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Japan 2011
Directed by
Takashi Miike
126 minutes
Rated MA

Reviewed by
Andrew Lee
3.5 stars

13 Assassins

Synopsis: In 18th Century Japan, the half brother of the Shogun is a crazed and bloodthirsty madman protected by position. A group of samurai, determined to defends the nation’s interests, join together to kill him.

When it comes to the samurai film, seven seems like the perfect number. Thirteen feels like overkill, but then again, it depends on what you want to achieve. With seven, you have room to give each character a distinct identity and let each breathe. With thirteen, you have a confused mess where one or two distinct characters rise above the rest who are marked for the body count. If you doubt this, name all the members of the Dirty Dozen, and then consider that 13 Assassins goes one further.

With so many characters crowding the story, it’s pointless discussing the motivations, intersecting rivalries and so on of the fairly basic plot. There’s a bad guy who happens to have done terrible things to a lot of the samurai involved in the plot to kill him, but they’re not motivated by revenge, they want to restore honour to their nation and protect their Shogun from having to harbour such a vicious and disgraceful individual. The first hour of the film is entertaining enough, but kind of a drudge all the same, since you know it’s treading water while we wait for the confrontation.

And then we get to the action. Suddenly that first hour of set-up evaporates from your memory as the thirteen samurai face off against an army of bodyguards in a village they’ve transformed into a death-trap. Battle after battle is fought on the streets, the rooftops, and through cunningly designed kill boxes as the village runs knee deep in blood and fire. It’s one of the most amazing sustained action set-pieces in action cinema. You have to go back to a film like John Woo’s 1992 action masterpiece, Hard Boiled, to find a similarly intense and sustained battle waged with such élan.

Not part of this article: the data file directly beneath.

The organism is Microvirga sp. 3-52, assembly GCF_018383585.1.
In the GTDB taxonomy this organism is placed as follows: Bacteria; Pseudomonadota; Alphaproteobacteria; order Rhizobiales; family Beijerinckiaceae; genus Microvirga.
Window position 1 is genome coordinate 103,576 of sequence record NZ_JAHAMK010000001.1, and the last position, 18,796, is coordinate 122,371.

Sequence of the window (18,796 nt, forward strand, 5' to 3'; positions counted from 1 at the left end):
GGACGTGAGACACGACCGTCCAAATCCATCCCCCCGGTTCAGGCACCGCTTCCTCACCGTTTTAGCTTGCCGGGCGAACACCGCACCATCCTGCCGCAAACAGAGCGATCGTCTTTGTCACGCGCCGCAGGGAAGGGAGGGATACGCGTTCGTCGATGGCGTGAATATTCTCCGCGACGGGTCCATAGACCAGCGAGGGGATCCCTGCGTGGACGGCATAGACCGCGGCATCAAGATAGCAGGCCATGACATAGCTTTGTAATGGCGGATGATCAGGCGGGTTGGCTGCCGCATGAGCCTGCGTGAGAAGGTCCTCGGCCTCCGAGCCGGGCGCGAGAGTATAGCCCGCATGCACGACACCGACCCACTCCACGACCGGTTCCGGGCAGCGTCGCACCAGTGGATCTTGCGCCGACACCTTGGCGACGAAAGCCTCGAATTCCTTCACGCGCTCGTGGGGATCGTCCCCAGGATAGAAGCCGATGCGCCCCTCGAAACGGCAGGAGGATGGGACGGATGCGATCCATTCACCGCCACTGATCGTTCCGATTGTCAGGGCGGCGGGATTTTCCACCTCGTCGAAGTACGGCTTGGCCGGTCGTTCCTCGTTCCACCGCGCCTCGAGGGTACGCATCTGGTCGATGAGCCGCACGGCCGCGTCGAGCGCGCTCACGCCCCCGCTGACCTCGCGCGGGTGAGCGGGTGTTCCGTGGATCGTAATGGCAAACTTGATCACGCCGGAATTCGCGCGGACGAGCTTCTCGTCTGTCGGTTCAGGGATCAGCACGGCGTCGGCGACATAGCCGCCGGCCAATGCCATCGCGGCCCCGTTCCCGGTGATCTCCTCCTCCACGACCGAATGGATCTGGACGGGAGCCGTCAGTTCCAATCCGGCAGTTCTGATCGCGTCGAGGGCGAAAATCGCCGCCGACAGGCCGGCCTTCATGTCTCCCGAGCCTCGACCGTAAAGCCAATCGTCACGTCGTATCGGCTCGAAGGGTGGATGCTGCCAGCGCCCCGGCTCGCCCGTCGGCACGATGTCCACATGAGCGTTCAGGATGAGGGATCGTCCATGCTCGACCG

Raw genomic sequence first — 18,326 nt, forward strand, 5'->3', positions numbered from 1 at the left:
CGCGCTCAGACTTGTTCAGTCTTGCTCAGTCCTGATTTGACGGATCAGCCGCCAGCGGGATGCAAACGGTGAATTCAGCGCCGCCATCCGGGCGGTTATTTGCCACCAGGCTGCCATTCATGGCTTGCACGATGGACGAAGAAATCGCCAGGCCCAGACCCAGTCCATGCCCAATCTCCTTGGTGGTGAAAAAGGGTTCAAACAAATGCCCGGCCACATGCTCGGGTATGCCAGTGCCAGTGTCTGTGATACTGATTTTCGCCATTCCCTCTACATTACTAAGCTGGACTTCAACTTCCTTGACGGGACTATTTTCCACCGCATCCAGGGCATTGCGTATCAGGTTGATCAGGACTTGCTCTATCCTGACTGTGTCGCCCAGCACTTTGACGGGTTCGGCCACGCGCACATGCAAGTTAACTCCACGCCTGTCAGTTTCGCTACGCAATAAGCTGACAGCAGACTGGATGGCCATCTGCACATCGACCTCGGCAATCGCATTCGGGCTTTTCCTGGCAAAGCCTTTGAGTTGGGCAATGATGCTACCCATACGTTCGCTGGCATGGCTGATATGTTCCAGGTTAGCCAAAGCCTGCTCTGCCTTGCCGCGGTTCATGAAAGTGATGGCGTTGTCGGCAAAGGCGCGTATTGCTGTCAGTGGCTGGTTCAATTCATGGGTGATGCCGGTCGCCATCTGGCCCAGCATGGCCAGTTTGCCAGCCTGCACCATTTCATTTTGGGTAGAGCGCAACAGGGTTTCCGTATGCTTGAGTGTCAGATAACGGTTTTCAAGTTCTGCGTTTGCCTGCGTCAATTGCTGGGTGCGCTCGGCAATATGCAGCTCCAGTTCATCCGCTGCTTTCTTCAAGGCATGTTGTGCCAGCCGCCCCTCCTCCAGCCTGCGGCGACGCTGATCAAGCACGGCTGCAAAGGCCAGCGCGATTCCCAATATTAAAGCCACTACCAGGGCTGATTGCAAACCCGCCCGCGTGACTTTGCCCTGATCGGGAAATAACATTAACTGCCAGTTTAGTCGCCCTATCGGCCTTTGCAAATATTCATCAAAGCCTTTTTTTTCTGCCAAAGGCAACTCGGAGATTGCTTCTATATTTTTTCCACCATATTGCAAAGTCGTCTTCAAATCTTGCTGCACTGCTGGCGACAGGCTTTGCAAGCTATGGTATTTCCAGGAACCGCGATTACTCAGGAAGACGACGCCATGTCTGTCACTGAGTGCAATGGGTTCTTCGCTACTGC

That’s all 13 Assassins really is: an hour of setup leading to one of the longest action set-pieces in cinema history. As a samurai film it’s fairly derivative, but as an action movie it’s unlikely to be surpassed anytime soon. If you like the humanism, wit and intelligence of a Kurosawa samurai film, you’ll be disappointed by Takashi Miike’s film. But if you want to see elegantly orchestrated carnage on an improbably epic scale, this is the film for you. It’s deeply flawed in many respects, but holds a singular focus for its final hour that delivers thrill upon thrill upon thrill.




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